Delicious Mixed Model Goodness
Imagine the scene: You’re in your favorite coffee shop, laptop and chai. The last of the data from a four-year study are validated and ready for analysis. You’ve explored the plots, preliminary results are promising, and now it is time to fit the model.

It’s not just any model. It’s a three-level multilevel generalized linear mixed model with a binary response. You’ve used GENMOD before. You’ve used MIXED before. Now the two procedures have been sitting in a tree, K-I-S-S-I-N-G, and along comes GLIMMIX in a baby carriage.

We’ve all been there.

Here are some tips for first-time users of PROC GLIMMIX.

Continue reading "Mixed Feelings about Logistic Regression: Eight Hints for Getting Started with PROC GLIMMIX"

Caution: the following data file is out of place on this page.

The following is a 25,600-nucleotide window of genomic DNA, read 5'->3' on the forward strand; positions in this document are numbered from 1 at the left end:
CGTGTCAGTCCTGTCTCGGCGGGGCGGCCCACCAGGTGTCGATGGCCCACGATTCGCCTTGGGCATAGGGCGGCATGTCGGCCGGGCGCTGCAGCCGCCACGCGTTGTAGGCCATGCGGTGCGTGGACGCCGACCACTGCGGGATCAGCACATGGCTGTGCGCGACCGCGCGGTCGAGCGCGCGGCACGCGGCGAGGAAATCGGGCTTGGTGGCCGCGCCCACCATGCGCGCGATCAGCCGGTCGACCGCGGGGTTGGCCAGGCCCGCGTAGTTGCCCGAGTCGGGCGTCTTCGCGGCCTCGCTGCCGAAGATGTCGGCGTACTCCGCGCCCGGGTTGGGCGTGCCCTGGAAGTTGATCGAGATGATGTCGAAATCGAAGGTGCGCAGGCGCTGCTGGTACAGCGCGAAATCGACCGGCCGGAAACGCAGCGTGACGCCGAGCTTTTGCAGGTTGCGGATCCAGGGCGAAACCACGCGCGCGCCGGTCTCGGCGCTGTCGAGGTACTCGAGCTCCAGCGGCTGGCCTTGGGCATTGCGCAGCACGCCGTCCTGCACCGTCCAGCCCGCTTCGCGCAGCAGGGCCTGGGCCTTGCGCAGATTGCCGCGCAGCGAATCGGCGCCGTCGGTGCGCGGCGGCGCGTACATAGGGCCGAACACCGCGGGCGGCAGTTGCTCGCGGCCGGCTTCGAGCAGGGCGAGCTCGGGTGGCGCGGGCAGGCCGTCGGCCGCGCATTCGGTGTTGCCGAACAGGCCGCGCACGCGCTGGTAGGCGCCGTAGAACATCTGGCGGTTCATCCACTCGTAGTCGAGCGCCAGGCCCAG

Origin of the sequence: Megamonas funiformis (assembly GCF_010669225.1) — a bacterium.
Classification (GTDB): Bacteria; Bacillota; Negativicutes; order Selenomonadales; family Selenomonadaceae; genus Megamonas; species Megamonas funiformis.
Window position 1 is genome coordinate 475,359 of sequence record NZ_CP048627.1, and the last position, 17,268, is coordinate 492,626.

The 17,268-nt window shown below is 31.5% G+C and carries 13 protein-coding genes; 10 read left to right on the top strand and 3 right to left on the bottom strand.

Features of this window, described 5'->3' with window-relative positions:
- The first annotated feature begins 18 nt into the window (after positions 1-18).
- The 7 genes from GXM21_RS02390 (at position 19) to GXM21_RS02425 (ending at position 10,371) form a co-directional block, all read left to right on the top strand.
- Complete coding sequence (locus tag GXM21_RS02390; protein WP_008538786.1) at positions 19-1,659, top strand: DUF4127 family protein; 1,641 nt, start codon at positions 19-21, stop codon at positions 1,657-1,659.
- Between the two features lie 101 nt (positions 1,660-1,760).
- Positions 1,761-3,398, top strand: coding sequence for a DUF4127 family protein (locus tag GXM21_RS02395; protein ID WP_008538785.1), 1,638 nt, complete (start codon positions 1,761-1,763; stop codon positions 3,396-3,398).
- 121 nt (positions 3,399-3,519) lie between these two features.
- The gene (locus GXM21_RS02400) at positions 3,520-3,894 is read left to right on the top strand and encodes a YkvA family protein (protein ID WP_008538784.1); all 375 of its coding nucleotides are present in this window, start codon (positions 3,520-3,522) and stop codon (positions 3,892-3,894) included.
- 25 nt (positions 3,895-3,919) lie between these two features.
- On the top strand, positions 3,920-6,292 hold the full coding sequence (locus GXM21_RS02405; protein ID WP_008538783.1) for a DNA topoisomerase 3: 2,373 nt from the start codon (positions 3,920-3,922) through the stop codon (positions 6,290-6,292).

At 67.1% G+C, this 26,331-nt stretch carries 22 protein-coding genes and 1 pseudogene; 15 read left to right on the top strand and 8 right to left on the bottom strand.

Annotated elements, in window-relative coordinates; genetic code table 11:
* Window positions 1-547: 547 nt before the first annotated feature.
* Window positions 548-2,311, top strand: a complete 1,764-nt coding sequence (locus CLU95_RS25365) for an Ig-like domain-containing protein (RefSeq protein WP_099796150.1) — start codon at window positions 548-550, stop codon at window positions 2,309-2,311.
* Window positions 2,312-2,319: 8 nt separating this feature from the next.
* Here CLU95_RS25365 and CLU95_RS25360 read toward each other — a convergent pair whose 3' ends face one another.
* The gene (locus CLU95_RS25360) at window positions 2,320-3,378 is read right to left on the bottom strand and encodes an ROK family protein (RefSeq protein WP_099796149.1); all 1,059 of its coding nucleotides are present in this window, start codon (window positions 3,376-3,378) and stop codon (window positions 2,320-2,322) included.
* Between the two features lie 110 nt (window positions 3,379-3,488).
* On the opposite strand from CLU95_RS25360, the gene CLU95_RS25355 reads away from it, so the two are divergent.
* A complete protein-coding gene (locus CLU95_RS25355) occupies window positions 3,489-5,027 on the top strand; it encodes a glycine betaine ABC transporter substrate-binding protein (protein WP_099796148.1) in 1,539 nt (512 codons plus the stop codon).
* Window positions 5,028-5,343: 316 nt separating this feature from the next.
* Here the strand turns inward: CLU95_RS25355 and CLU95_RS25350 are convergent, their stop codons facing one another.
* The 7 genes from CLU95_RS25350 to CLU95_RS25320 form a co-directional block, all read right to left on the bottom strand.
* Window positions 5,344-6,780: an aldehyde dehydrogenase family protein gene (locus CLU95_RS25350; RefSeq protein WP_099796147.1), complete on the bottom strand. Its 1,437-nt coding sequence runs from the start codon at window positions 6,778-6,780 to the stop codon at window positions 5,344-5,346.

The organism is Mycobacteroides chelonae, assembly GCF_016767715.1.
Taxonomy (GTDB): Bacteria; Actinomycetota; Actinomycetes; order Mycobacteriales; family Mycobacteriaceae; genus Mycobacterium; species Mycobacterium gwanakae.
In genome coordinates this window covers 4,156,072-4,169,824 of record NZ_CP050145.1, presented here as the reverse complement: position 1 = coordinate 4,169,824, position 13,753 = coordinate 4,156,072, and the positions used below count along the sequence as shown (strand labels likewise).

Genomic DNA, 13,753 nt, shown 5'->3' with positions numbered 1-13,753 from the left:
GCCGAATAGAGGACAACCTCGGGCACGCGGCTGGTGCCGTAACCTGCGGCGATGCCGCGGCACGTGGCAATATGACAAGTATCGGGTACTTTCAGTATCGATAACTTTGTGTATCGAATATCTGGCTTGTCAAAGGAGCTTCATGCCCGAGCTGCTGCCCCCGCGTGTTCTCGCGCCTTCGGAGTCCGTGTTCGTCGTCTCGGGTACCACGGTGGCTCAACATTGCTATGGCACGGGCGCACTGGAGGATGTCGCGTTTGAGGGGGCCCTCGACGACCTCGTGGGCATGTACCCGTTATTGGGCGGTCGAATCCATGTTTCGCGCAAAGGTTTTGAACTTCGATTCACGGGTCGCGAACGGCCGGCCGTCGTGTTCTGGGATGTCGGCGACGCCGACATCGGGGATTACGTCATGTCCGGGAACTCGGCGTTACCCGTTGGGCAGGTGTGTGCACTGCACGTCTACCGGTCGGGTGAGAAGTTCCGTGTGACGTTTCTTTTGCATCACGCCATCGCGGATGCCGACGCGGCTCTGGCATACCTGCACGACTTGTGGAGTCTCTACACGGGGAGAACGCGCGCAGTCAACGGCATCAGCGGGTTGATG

Today I took my 3-year old, Elizabeth, to lunch at the on-site cafeteria. As she enjoyed some mac & cheese, we noticed a spot on the floor.

Elizabeth: What’s that, mommy?
Me: I don’t know, I think it must be where the rug got messed up and they covered it with tiles. Or maybe that’s an access point to something electrical. Or maybe it’s for decoration.
E: No, mommy, I think that when it’s nighttime, and the people are gone, that’s where the possums have their weddings. And when there are no possum weddings, the mice use that spot to make Cinderella’s dress for the ball.

How can this bit of toddlerish wisdom make you a better data analyst? Sometimes you find anomalies in the data. Things that you might not give a second thought to. Outliers, unusual combinations of variables, maybe a funky-looking standard error (how is it that big?). You might brush it off as something mundane.

Continue reading "Possum Romance and Other Data Analysis Anomalies"